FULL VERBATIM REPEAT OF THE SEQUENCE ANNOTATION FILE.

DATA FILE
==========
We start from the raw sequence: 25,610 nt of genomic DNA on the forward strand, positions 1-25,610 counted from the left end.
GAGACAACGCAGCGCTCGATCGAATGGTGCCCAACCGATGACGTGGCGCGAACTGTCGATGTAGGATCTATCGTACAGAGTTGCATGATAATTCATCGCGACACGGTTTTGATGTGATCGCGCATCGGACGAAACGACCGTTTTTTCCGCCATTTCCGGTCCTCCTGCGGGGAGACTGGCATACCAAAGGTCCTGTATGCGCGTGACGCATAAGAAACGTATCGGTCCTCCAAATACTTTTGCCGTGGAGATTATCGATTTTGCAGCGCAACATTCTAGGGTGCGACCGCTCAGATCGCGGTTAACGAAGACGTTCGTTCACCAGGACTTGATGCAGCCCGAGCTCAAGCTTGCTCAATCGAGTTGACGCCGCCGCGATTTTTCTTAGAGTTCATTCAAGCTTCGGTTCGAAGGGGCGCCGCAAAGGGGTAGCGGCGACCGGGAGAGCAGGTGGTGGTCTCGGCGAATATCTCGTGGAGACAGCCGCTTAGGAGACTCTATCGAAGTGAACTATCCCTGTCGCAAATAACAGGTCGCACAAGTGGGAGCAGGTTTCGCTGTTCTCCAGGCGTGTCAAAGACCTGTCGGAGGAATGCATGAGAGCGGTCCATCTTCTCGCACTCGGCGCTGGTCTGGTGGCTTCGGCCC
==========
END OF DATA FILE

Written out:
We start from the raw sequence: 25,610 nt of genomic DNA on the forward strand, positions 1-25,610 counted from the left end.
GAGACAACGCAGCGCTCGATCGAATGGTGCCCAACCGATGACGTGGCGCGAACTGTCGATGTAGGATCTATCGTACAGAGTTGCATGATAATTCATCGCGACACGGTTTTGATGTGATCGCGCATCGGACGAAACGACCGTTTTTTCCGCCATTTCCGGTCCTCCTGCGGGGAGACTGGCATACCAAAGGTCCTGTATGCGCGTGACGCATAAGAAACGTATCGGTCCTCCAAATACTTTTGCCGTGGAGATTATCGATTTTGCAGCGCAACATTCTAGGGTGCGACCGCTCAGATCGCGGTTAACGAAGACGTTCGTTCACCAGGACTTGATGCAGCCCGAGCTCAAGCTTGCTCAATCGAGTTGACGCCGCCGCGATTTTTCTTAGAGTTCATTCAAGCTTCGGTTCGAAGGGGCGCCGCAAAGGGGTAGCGGCGACCGGGAGAGCAGGTGGTGGTCTCGGCGAATATCTCGTGGAGACAGCCGCTTAGGAGACTCTATCGAAGTGAACTATCCCTGTCGCAAATAACAGGTCGCACAAGTGGGAGCAGGTTTCGCTGTTCTCCAGGCGTGTCAAAGACCTGTCGGAGGAATGCATGAGAGCGGTCCATCTTCTCGCACTCGGCGCTGGTCTGGTGGCTTCGGCCC